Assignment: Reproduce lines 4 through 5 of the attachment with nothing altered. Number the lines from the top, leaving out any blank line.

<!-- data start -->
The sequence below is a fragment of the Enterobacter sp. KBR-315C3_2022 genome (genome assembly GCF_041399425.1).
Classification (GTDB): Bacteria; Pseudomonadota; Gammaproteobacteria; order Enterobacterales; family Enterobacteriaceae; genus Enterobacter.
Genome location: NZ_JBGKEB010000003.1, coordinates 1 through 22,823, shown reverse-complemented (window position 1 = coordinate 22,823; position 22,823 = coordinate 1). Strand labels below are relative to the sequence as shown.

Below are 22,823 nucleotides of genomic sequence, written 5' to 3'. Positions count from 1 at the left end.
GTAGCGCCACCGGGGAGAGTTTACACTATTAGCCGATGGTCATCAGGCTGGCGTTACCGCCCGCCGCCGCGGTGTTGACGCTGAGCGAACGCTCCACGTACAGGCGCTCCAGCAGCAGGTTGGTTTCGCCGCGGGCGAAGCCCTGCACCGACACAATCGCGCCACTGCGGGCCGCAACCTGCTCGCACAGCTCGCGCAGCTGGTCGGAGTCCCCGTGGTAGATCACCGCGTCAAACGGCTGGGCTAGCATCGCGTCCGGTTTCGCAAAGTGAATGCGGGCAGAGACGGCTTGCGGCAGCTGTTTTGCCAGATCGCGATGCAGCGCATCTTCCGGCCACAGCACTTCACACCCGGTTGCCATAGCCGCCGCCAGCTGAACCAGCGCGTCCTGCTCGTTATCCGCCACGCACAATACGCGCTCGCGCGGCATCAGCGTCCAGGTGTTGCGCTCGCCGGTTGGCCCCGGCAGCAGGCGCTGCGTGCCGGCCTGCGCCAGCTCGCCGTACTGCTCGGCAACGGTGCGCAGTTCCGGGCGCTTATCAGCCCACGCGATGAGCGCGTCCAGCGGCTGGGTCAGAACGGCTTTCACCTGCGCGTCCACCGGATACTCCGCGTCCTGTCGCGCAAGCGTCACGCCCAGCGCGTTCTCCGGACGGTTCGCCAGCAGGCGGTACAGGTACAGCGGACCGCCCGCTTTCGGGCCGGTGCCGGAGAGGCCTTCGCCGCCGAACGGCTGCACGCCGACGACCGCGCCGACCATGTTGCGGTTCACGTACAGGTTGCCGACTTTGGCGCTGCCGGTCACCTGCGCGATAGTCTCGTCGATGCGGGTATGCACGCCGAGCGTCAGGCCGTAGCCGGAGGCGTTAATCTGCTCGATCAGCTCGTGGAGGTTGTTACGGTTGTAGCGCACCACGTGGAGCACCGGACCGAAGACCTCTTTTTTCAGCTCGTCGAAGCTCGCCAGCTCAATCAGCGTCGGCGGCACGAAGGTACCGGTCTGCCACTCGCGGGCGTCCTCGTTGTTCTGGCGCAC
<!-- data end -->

Below are 22,823 nucleotides of genomic sequence, written 5' to 3'. Positions count from 1 at the left end.
GTAGCGCCACCGGGGAGAGTTTACACTATTAGCCGATGGTCATCAGGCTGGCGTTACCGCCCGCCGCCGCGGTGTTGACGCTGAGCGAACGCTCCACGTACAGGCGCTCCAGCAGCAGGTTGGTTTCGCCGCGGGCGAAGCCCTGCACCGACACAATCGCGCCACTGCGGGCCGCAACCTGCTCGCACAGCTCGCGCAGCTGGTCGGAGTCCCCGTGGTAGATCACCGCGTCAAACGGCTGGGCTAGCATCGCGTCCGGTTTCGCAAAGTGAATGCGGGCAGAGACGGCTTGCGGCAGCTGTTTTGCCAGATCGCGATGCAGCGCATCTTCCGGCCACAGCACTTCACACCCGGTTGCCATAGCCGCCGCCAGCTGAACCAGCGCGTCCTGCTCGTTATCCGCCACGCACAATACGCGCTCGCGCGGCATCAGCGTCCAGGTGTTGCGCTCGCCGGTTGGCCCCGGCAGCAGGCGCTGCGTGCCGGCCTGCGCCAGCTCGCCGTACTGCTCGGCAACGGTGCGCAGTTCCGGGCGCTTATCAGCCCACGCGATGAGCGCGTCCAGCGGCTGGGTCAGAACGGCTTTCACCTGCGCGTCCACCGGATACTCCGCGTCCTGTCGCGCAAGCGTCACGCCCAGCGCGTTCTCCGGACGGTTCGCCAGCAGGCGGTACAGGTACAGCGGACCGCCCGCTTTCGGGCCGGTGCCGGAGAGGCCTTCGCCGCCGAACGGCTGCACGCCGACGACCGCGCCGACCATGTTGCGGTTCACGTACAGGTTGCCGACTTTGGCGCTGCCGGTCACCTGCGCGATAGTCTCGTCGATGCGGGTATGCACGCCGAGCGTCAGGCCGTAGCCGGAGGCGTTAATCTGCTCGATCAGCTCGTGGAGGTTGTTACGGTTGTAGCGCACCACGTGGAGCACCGGACCGAAGACCTCTTTTTTCAGCTCGTCGAAGCTCGCCAGCTCAATCAGCGTCGGCGGCACGAAGGTACCGGTCTGCCACTCGCGGGCGTCCTCGTTGTTCTGGCGCAC